I appeal to the Prime Minister to do this: to agree to the amendment. Let us pass the legislation so that Nauru can be reinstated. Let us do that; let us effectively reinstate not all but the bulk of the Howard government’s policy. If that does not work—because you will never know until you try these policies—then the Prime Minister has a basis to come back and argue that the balance between the humanitarian part of the equation and the desire to ensure border security should be re-examined. What the Prime Minister is doing is allowing her conception of the perfect to be the enemy of the good. There is something that can be achieved today. Nauru should be achieved. If it does not succeed then she has the opportunity to ask for stronger measures. (Time expired)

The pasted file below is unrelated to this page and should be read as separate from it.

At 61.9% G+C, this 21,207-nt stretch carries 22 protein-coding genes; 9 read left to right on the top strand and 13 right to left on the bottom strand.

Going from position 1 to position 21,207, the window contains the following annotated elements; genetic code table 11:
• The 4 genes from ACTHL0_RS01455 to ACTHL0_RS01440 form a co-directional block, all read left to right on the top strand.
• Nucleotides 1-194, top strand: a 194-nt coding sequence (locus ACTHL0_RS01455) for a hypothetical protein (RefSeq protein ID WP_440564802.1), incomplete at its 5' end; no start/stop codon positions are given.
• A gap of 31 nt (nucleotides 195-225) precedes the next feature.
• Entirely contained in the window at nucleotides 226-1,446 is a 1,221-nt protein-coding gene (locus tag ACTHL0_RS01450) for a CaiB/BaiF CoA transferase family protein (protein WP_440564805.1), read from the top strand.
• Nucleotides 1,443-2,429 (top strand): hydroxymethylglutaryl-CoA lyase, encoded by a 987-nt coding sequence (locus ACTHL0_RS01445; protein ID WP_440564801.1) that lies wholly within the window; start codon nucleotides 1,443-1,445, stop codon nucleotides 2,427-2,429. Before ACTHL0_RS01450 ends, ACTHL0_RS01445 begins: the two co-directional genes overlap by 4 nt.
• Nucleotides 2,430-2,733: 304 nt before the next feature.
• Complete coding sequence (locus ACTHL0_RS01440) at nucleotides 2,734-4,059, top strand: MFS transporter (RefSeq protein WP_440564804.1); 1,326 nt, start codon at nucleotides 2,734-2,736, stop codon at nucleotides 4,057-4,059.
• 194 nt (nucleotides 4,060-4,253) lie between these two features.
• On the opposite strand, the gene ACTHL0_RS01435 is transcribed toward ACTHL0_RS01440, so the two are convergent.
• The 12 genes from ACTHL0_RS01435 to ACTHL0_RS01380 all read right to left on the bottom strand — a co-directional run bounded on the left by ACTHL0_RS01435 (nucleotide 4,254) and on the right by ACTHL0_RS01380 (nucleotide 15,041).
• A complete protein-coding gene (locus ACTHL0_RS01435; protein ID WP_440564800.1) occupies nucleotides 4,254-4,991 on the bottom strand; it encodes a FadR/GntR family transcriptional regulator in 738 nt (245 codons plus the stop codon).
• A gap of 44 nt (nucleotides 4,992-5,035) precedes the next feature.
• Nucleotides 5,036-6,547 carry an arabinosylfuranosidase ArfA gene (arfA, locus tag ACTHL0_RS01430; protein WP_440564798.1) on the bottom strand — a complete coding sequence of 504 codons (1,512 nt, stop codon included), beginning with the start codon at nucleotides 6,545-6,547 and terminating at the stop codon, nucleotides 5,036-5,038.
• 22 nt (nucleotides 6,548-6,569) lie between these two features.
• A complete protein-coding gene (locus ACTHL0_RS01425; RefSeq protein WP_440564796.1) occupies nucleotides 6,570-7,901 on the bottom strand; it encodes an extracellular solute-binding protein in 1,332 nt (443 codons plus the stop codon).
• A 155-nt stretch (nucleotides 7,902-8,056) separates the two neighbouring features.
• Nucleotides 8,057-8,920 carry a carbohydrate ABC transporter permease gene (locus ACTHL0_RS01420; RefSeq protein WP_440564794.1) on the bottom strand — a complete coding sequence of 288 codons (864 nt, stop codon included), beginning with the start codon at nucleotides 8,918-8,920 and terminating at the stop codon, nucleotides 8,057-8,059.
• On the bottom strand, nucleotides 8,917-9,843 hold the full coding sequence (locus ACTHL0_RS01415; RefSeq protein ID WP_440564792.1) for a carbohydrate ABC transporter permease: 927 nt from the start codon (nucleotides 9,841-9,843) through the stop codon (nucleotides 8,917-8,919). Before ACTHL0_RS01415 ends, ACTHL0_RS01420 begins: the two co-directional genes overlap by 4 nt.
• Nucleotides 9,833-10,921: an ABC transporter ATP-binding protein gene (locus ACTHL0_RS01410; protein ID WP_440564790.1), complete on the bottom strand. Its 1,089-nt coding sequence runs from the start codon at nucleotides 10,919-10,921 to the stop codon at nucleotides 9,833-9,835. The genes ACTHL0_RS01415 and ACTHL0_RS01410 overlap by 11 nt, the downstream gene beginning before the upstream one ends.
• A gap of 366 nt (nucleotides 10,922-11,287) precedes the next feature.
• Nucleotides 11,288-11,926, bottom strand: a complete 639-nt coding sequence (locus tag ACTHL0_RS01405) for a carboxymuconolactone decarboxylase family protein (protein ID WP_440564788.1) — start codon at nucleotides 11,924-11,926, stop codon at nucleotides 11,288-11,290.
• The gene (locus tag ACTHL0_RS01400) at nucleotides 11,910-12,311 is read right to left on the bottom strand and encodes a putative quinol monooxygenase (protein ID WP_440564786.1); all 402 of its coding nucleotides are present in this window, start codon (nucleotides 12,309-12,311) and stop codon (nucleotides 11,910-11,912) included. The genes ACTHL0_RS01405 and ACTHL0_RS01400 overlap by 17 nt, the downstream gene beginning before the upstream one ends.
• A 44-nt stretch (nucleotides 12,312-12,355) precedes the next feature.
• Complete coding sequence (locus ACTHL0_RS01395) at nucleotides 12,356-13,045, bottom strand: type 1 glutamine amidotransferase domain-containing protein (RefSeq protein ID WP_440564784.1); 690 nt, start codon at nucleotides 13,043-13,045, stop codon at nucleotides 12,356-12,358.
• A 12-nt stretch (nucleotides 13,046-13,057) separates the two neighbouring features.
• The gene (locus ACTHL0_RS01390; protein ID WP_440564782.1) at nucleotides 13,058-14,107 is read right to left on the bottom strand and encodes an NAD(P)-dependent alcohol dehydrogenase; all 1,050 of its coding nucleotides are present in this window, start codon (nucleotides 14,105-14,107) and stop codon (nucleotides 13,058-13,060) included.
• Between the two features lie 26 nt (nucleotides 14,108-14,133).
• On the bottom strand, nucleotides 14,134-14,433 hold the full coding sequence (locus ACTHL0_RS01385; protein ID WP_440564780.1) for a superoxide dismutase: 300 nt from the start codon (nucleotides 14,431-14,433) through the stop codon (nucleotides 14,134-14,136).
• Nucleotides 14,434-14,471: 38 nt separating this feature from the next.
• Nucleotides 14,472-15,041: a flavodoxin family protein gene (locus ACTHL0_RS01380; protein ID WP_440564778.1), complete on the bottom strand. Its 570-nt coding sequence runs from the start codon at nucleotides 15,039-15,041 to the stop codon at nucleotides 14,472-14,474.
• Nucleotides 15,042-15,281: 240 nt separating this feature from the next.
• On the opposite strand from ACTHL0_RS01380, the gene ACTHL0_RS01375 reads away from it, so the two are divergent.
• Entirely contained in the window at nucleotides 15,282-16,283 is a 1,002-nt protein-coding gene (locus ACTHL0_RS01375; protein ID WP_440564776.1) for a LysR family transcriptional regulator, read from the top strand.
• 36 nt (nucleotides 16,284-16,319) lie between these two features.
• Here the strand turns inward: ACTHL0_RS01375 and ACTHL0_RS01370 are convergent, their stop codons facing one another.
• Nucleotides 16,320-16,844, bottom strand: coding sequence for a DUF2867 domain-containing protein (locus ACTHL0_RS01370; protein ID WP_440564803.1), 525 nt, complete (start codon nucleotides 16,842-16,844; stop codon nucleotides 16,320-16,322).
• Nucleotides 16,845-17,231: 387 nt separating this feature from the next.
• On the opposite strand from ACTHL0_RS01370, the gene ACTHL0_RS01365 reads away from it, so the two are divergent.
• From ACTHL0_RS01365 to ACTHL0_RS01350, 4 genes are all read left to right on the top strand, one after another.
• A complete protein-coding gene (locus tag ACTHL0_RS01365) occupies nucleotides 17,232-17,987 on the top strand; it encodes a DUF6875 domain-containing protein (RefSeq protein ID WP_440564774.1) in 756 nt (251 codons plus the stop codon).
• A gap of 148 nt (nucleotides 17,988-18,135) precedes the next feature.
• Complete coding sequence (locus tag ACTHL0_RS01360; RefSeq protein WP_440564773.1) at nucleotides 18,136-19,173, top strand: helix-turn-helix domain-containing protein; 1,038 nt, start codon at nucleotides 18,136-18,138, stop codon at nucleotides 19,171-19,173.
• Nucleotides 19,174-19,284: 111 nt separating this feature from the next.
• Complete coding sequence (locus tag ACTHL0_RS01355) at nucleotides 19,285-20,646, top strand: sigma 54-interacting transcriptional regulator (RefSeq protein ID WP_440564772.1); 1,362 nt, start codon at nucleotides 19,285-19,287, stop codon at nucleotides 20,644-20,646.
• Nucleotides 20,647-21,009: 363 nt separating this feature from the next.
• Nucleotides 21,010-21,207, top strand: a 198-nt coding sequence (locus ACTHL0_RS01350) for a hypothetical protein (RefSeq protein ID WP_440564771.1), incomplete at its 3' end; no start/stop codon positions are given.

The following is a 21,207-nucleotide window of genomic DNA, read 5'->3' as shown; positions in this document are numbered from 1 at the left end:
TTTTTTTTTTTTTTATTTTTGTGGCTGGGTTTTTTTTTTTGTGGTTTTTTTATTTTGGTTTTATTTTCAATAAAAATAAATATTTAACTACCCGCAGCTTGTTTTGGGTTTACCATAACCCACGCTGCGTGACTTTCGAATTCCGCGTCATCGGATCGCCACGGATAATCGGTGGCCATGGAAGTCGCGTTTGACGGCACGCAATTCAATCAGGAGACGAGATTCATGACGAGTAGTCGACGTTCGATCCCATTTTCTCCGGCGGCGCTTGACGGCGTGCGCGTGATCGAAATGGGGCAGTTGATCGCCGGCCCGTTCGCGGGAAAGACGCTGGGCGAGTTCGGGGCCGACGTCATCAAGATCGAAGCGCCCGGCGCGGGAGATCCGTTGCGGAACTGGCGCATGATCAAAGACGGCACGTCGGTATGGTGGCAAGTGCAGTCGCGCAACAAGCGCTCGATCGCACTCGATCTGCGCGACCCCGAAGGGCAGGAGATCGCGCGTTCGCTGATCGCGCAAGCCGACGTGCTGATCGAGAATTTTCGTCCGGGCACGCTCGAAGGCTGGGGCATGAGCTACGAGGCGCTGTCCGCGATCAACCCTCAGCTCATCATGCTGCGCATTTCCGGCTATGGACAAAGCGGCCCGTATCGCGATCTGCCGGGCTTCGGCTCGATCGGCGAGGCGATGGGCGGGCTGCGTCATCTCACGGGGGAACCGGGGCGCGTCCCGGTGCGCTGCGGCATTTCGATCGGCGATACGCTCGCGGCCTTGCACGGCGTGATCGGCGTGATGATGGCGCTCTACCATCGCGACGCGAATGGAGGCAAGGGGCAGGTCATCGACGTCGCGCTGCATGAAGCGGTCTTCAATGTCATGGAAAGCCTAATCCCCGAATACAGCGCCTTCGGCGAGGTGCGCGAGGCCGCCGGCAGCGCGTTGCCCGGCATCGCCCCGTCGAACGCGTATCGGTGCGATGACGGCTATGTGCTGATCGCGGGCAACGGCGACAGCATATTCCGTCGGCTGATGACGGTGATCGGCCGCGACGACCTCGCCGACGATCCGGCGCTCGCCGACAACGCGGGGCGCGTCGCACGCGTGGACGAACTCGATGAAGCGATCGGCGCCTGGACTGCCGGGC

Joe Hockey:

Mr HOCKEY (North Sydney) (19:17):

| Speaker – Joe Hockey | 27th June 2012 | Link to Hansard Record 27th June 2012. Page 94. |

I am always reluctant to speak early in these debates. For a whole lot of personal reasons, the emotions run very deep in me in relation to refugees. The member for Kennedy said that his forebears came here in the 1870s. My father came here as a refugee on 3 September 1948. He came from a country where there was war. He had to wait his turn, but he was desperate to come here. The member for Kennedy is right: there is a great deal of hypocrisy from time to time in these debates. But I will say one thing deliberately to this parliament. I will never ever support a people swap where you can send a 13-year-old child unaccompanied to a country without supervision—never. It will be over my dead body. How dare people?